SALISBURY – Rowan-Salisbury Schools has restored internet services, but it’s still rebuilding internal systems after a cyber attack last week.
The district initially referenced the Dec. 29 event only as a “cyber incident” in previous statements, but Chief Technology Officer David Blattner and N.C. Joint Cyber Task Force member Sharon Tufts both referred to the incident as an attack during a Wednesday meeting of the district Board of Education.
Blattner said the district identified the attack within eight hours of it occurring, and the district’s information technology staff contained it within a day. The task force was notified and sent staff to help the district in the wake of the incident.
The district brought back phone service in two days, its core systems in three and its internet services in four.
The National Guard also sent professionals to collect data and analyze the incident. They determined the breach was not a system failure. Instead, it was the result of a compromised account.
Blattner said no confidential information was stolen and the incident did not affect district payroll or the ability to operate schools. It resulted in some loss of old files. Many pieces of software are still not working.
The incident affected Windows devices, including some in Career and Technical Education classes as well as some central office departments that rely on Windows machines. Printers connected to the district’s network were also not functioning as of Tuesday. Blattner said the district has to work with Sharp to get its printing services back online.
Apple devices, which include tablets issued to each student, were not affected.
Tufts told the Rowan-Salisbury Board of Education about the task force, noting it is a partnership between a number of state organizations as well as the FBI, the U.S. Secret Service and the Cybersecurity and Infrastructure Security Agency. They provide aid free of charge.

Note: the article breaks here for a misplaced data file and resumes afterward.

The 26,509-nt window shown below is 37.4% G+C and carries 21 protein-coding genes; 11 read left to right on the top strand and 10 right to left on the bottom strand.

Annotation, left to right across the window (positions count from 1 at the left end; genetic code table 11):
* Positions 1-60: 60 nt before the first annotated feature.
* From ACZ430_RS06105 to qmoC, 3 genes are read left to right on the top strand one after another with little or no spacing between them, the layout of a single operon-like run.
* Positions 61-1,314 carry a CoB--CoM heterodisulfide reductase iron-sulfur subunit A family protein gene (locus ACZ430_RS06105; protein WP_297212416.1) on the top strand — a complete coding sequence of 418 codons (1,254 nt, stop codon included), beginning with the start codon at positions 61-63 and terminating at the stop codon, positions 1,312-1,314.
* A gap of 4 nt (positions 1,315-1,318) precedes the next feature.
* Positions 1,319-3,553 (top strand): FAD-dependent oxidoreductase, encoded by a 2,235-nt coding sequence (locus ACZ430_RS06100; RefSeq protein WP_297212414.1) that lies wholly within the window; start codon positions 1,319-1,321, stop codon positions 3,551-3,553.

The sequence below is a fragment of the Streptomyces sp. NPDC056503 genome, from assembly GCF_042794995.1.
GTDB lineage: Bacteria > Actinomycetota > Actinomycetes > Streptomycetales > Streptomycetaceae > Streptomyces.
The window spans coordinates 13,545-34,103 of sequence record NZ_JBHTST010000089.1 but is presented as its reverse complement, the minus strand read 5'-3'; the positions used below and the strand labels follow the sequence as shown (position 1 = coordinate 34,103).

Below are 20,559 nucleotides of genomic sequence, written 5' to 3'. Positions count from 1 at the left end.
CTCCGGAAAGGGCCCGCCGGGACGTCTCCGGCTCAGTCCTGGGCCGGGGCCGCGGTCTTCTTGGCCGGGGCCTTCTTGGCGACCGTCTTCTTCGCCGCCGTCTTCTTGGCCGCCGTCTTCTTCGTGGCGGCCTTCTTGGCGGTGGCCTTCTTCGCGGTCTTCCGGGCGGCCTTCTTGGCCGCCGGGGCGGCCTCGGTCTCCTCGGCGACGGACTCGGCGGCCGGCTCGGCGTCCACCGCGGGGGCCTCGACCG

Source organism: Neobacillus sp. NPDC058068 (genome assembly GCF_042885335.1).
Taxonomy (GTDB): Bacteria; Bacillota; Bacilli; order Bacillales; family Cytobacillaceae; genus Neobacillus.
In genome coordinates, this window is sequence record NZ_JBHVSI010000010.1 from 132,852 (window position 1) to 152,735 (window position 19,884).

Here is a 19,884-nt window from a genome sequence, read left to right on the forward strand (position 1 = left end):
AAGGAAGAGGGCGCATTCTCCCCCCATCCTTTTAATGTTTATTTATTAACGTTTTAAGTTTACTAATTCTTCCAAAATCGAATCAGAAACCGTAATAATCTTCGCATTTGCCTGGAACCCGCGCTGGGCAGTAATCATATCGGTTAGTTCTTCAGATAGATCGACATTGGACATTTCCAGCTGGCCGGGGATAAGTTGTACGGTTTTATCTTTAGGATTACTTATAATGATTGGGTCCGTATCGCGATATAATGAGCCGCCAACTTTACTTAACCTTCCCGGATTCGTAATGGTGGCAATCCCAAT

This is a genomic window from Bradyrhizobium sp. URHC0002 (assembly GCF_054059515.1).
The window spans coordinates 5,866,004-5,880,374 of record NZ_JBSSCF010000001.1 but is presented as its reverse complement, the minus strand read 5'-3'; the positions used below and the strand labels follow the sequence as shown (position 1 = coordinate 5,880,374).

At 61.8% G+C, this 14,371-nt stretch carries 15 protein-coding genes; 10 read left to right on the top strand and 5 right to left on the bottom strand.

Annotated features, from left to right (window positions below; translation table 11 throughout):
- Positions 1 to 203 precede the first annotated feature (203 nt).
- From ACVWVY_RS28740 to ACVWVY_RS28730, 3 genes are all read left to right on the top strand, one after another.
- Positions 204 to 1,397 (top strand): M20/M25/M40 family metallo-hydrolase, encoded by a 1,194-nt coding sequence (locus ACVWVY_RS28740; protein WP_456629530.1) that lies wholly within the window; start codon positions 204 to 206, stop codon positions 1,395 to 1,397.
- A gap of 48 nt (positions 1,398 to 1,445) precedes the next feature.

She said the number of cyber attacks has more than tripled since 2019. In North Carolina, there were 10 “significant” incidents in the public sector 2019, which jumped to 24 in 2020 and more than 20 in 2021. The typical cost of an incident is about $700,000 to $1 million.
Tufts commended RSS staff for how they handled the incident. She said most incidents are not identified until more than 190 days after they occur, but RSS found the breach and contained it within a day.
She said most breaches take months to recover from and it typically takes about 17 days to bring the basics of a network back online, but RSS had its network functional six days after the attack.
Blattner said the district worked on securing and bringing email system back online first. It takes time to rebuild software connections. Superintendent Tony Watlington said there will still be some inconveniences for departments as the district rebuilds.
Tufts said the district’s team has worked tirelessly on the breach. This was the fastest recovery she has seen.
“They absolutely deserve all the accolades we could possibly bestow on them,” Tufts said.
She noted the lack of information theft in this incident and that personal information has been stolen and sold in the dark web in most cases she’s worked on.
“You are unbelievably lucky that did not happen here,” Tufts said.